I went through it again this morning and, if I’m being honest, the last thing I want to do is talk about all of it on the internet. But I’ve found that when I can open up and share some of my experiences or what I’m going through, it opens the door for others to d the same. So below is how I walked myself through it – no proof reading or even a once over. This is just straight from my notepad.



7 Levels Deep

What do I want to do?

I want to grow a successful flower farm. Simple.

1. Why do I want to grow a successful flower farm?

Because I love doing it. I feel called to it.

2. Why do I love it? What makes me feel called to it?

I’ve always felt the most purpose in creation and change. Working with nature, and through different seasons, not just winter, spring, summer, fall; but in planning, planting, growing, and harvesting, I am able to experience regular change throughout a single year.

3. Why do I feel the most purpose in creation and change?

Well…growing up my parents were divorced so naturally my brother and I were back and forth between homes. Our parents loved us, they were incredibly young and parenting at such a young age isn’t easy, and they really did well, but it’s not easy going back and forth so much and having a constantly changing schedule. There’s a lot more to it but focusing on change…I guess one of the things I could control as a kid in a constantly changing environment were my daydreams. I wasn’t much for paying too much attention and would get lost in my own world. When I learned to find ways to take some of those daydreams and draw them on paper or build forts out of sticks it brought me a lot of happiness. Being able to take something from my mind and make it tangible was something I could do anywhere.

4. Why was being able to create something from my daydreams [anywhere] so important?

Most of the time, it was all that I could do. Not literally. I could have done an endless number of different things. But this was something I had full control over. I could be on the beach writing in the sand, hiking in the mountains dreaming of a life on top of the world, and now, in a field of flowers watching what I’ve created bring more beauty into this life each day. I can do these things and take these ideas and turn them into something real. I can do it wherever I am, and it’s untouchable to the rest of the world.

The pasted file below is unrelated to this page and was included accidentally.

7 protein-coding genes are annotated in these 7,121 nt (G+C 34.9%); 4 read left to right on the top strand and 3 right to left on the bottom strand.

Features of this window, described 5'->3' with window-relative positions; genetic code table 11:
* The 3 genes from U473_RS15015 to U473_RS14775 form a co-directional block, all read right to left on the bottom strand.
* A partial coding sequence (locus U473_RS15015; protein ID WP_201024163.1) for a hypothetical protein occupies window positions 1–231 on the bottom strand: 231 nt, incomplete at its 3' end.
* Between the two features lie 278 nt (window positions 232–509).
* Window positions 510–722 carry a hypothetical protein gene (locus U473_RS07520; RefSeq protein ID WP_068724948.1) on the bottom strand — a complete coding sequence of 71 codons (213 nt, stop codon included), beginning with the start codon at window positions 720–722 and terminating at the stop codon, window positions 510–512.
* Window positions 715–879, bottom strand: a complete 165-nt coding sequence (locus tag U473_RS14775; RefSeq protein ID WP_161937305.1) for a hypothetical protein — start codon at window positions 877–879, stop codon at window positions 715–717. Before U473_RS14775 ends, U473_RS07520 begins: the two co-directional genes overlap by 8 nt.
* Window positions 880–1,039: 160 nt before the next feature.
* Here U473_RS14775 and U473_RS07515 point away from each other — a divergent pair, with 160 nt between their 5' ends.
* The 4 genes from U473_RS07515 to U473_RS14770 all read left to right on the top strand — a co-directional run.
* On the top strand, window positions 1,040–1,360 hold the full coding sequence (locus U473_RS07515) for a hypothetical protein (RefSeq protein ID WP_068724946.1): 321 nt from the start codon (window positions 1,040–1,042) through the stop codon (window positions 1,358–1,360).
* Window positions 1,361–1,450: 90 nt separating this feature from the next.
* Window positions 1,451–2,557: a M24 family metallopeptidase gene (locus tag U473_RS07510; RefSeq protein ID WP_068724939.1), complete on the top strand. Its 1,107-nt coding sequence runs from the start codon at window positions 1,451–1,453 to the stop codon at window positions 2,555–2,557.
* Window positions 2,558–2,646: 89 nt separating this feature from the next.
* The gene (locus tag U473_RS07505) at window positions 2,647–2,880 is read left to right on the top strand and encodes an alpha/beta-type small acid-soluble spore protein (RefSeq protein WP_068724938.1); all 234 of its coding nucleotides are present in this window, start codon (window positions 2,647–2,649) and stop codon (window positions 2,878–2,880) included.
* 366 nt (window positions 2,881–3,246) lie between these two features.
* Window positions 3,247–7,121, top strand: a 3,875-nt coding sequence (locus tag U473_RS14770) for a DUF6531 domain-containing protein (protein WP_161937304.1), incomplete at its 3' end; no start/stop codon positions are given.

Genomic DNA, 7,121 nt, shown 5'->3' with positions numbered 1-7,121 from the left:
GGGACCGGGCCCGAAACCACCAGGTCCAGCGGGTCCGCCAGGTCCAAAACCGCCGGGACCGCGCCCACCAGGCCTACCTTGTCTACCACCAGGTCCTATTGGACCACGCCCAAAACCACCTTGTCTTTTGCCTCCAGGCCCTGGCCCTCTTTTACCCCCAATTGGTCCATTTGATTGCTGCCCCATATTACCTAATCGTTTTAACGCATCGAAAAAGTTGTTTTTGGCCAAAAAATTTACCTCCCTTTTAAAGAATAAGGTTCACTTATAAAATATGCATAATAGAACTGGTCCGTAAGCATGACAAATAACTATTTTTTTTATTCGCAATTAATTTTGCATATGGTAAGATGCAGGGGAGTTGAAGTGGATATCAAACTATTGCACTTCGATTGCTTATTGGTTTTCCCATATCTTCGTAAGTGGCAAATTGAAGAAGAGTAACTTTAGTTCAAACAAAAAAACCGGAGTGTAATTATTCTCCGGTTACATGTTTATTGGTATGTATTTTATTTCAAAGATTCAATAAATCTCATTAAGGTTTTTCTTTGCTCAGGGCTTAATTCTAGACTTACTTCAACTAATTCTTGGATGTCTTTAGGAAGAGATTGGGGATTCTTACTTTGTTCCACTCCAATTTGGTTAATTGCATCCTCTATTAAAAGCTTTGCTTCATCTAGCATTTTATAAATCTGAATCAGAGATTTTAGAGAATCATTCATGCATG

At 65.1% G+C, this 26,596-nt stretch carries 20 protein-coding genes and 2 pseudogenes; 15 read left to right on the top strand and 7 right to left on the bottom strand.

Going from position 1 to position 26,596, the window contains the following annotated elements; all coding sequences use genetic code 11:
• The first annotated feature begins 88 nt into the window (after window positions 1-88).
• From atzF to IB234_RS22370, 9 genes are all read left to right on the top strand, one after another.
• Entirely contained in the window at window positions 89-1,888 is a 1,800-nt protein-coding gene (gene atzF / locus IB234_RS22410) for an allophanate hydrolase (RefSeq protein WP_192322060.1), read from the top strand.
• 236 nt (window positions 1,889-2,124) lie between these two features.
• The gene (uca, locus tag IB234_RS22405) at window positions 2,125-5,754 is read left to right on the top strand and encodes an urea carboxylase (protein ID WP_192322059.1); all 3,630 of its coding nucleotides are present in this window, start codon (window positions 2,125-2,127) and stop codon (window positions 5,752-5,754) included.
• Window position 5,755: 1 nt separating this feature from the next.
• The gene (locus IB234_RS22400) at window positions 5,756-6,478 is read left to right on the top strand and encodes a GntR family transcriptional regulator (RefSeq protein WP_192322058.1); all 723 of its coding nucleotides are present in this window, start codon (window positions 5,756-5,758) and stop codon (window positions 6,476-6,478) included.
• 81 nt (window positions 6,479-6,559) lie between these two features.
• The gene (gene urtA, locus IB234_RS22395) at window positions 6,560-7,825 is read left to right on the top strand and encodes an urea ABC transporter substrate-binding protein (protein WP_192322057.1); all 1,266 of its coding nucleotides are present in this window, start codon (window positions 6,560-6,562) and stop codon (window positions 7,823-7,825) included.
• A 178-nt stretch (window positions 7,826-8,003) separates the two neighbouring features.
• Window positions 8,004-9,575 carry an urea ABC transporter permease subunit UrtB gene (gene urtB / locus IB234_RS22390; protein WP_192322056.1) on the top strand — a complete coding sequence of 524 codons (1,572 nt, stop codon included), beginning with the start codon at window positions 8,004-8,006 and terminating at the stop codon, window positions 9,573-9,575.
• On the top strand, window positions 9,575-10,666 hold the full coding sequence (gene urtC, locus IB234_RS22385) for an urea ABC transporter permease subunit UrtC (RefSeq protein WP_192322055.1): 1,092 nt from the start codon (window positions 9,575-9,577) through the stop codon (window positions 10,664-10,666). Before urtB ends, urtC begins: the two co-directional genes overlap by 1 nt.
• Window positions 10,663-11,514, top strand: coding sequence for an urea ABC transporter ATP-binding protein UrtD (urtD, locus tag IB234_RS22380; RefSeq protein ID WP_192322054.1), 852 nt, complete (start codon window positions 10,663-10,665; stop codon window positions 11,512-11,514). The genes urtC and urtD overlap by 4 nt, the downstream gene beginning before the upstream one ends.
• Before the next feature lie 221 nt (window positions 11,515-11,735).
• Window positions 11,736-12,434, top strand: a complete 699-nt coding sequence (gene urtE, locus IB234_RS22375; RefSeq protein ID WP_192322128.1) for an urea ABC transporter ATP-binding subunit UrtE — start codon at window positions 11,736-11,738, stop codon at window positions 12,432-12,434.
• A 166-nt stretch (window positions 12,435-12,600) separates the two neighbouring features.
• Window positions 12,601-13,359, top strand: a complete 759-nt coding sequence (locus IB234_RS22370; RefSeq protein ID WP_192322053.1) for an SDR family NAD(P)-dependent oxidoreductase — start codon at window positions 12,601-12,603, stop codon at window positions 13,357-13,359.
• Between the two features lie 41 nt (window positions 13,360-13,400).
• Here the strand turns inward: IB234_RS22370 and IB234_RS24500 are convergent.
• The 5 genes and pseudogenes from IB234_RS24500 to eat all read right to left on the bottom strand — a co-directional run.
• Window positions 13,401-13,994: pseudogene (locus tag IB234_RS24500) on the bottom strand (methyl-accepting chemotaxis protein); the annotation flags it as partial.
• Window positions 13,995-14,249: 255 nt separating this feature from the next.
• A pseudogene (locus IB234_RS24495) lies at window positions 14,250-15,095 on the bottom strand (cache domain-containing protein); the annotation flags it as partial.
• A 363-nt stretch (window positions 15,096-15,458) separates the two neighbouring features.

5. Why is it important to have something I control that cannot be touched or taken?

Growing up, like most children, I didn’t have control over much (rightfully so). But it wasn’t just about getting what I wanted. It was hard not being able to make the decision about where I lived and when, about who my parents were with and who was part of our family, about how it would all play out. I don’t think that I should have been able to make decisions about those things and I think my parents both did their best making choices for our families. It was hard though, moving so much and not having the freedom to decide any of it – people who grow up outside of that, I don’t know if they have similar feelings, but change is hard and it’s even harder when you can’t control it.

Adding to that, in my adult life, I always just kind of went with the flow. I learned to do that, and part of me looks at it as a skill now. I can “go with the flow”, even if I’m chomping at the bit to grab an oar and paddle in the opposite direction. It has given me the gift to understand other people better and has awarded me the ability to learn to anticipate the needs of others. While I’m grateful for that, there was a time in my life that I stopped dreaming and creating and listening to my intuition and all I was really doing was traveling leisurely down a stream that brought me to the outskirts of hell – or more so, a relationship that was traumatically unsafe.